Objective: There is scant information on the morbidity associated with subclinical Cushing’s syndrome in patients with a clinically inapparent adrenal adenoma. In the present study, we have determined the prevalence of alterations of the hypothalamic–pituitary–adrenal axis in such patients and examined whether any correlation between endocrine data and the clinical phenotype exists.
Design and methods: A multi-institutional retrospective study was carried out on 210 patients (135 women and 75 men aged 19–81 years) with an adrenal adenoma detected serendipitously between 1996 and 2000 in four referral centers in Italy.
Results: Hypertension was observed in 53.8%, obesity in 21.4% and hyperglycemia in 22.4% of patients. The 47 patients with midnight serum cortisol >5.4 μg/dl, a value corresponding to the 97th centile of 100 controls, were older and displayed greater fasting glucose (120.4±52.2 mg/dl vs 105.1±39.2 mg/dl, P = 0.04) and systolic blood pressure (148.3±14.6 mmHg vs 136.4±16.2 mmHg, P = 0.0009) than the 113 patients with normal cortisol levels. The difference in systolic blood pressure remained statistically significant (P = 0.009) when age was used as a covariate. The percentage of hypertensive patients undergoing treatment was not different between the two groups (90.5 and 97.1%) but the percentage of patients with controlled hypertension was significantly lower among the hypercortisolemic patients (12.5 vs 32.4%, P = 0.04). Glycated haemoglobin (HbA1c) levels were higher in the hypercortisolemic diabetic patients (8.9±1.1% vs 7.1±1.3%, P = 0.005).
Conclusions: Elevated midnight cortisol concentration is a reliable test to select a subgroup of patients with a clinically inapparent adrenal adenoma with an adverse cardiovascular risk profile.
Filippo Ceccato, Nora Albiger, Giuseppe Reimondo, Anna Chiara Frigo, Sergio Ferasin, Gianluca Occhi, Franco Mantero, Massimo Terzolo and Carla Scaroni
Appropriate glucocorticoid replacement therapy in adrenal insufficiency (AI) is crucial, given the risks of chronic under- or overtreatment, particularly in patients on multiple medications. Salivary sampling allows for non-invasive, stress-free cortisol measurement.
To determine whether salivary cortisol measurement is helpful in assessing the adequacy of glucocorticoid therapy with cortisone acetate (CA) in patients with secondary AI.
A prospective cohort study at the Endocrinology Unit of Padua University Hospital.
Six samples of salivary cortisol were collected from 28 patients with secondary AI on CA treatment and from 36 healthy volunteers at fixed times of the day, and used to calculate salivary cortisol levels at each time point and the area under the curve (AUC) across the different sampling times.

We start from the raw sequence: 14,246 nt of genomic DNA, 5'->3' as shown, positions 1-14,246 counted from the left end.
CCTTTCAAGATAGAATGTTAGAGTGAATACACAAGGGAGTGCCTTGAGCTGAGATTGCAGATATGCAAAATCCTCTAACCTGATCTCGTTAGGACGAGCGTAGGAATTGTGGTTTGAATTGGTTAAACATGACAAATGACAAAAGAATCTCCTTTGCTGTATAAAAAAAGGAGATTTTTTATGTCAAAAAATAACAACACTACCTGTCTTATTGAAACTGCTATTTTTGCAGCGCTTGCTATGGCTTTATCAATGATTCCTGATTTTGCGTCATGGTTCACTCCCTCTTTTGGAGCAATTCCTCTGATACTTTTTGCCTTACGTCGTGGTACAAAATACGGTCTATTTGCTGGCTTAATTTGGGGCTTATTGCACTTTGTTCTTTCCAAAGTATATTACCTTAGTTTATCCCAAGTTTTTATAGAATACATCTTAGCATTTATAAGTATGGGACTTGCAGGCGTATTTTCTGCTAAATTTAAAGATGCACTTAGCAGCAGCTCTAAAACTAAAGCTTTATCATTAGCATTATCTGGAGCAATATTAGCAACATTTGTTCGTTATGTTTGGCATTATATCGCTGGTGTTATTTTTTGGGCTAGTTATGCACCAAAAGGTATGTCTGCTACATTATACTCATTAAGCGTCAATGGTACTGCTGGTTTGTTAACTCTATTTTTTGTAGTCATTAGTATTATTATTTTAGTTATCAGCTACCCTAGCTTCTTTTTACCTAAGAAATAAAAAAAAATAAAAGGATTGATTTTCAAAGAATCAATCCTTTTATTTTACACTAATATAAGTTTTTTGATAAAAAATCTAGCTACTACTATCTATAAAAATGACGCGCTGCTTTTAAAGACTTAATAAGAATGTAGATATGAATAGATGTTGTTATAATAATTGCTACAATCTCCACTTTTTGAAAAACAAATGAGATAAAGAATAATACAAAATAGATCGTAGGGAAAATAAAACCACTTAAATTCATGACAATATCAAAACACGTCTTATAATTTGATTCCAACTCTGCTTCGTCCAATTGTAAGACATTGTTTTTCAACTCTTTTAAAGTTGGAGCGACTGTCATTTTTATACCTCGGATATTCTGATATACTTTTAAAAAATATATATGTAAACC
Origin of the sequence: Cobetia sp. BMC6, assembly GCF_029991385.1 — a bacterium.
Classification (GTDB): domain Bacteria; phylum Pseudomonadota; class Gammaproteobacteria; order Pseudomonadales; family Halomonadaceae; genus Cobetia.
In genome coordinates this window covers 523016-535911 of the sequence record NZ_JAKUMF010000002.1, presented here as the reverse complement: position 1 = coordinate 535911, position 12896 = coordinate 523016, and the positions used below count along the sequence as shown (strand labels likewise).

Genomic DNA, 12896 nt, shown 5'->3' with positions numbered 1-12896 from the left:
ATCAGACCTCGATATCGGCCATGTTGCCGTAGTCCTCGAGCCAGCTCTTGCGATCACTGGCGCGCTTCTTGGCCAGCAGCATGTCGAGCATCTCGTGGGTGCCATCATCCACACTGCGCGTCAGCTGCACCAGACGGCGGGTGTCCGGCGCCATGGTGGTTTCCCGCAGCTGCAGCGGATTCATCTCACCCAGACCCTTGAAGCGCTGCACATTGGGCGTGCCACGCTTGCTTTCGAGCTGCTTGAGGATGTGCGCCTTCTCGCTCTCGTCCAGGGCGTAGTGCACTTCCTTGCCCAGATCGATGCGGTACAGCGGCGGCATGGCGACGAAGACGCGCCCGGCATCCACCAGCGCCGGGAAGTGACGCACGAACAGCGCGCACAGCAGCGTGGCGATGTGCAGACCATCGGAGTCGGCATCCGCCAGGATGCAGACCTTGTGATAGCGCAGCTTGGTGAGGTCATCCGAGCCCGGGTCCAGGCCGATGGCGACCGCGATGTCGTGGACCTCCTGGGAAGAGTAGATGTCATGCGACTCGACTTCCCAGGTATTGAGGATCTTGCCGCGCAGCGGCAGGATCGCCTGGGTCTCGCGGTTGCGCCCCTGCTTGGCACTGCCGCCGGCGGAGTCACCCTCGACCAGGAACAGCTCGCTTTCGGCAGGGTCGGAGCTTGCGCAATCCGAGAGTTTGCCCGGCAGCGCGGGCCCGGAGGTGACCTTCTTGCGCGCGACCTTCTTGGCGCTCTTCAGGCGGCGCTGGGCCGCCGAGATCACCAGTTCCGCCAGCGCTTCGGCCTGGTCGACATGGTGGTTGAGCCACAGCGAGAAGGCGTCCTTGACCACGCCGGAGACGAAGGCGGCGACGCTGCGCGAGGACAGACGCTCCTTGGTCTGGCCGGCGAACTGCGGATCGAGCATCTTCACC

Salivary cortisol levels were lower in patients than in controls in the morning but no differences were found in the afternoon or at night before resting. Salivary cortisol levels were higher in patients immediately following CA administration. Ten patients showed an AUC above the 97.5th percentile of controls, without clinical signs of hypercortisolism, and salivary cortisol levels 90 min after each dose of CA predict the AUC. All patients had severe GH deficiency and there were no differences in salivary cortisol levels or AUC between patients treated or not with GH.
Two salivary cortisol determinations, able to predict the daily AUC, may allow for assessing the adequacy of glucocorticoid replacement therapy in secondary AI and for identifying cases of over- or undertreatment.
Martin Fassnacht, Wiebke Arlt, Irina Bancos, Henning Dralle, John Newell-Price, Anju Sahdev, Antoine Tabarin, Massimo Terzolo, Stylianos Tsagarakis and Olaf M Dekkers
By definition, an adrenal incidentaloma is an asymptomatic adrenal mass detected on imaging not performed for suspected adrenal disease. In most cases, adrenal incidentalomas are nonfunctioning adrenocortical adenomas, but may also represent conditions requiring therapeutic intervention (e.g. adrenocortical carcinoma, pheochromocytoma, hormone-producing adenoma or metastasis). The purpose of this guideline is to provide clinicians with best possible evidence-based recommendations for clinical management of patients with adrenal incidentalomas based on the GRADE (Grading of Recommendations Assessment, Development and Evaluation) system. We predefined four main clinical questions crucial for the management of adrenal incidentaloma patients, addressing these four with systematic literature searches: (A) How to assess risk of malignancy?; (B) How to define and manage low-level autonomous cortisol secretion, formerly called ‘subclinical’ Cushing’s syndrome?; (C) Who should have surgical treatment and how should it be performed?; (D) What follow-up is indicated if the adrenal incidentaloma is not surgically removed?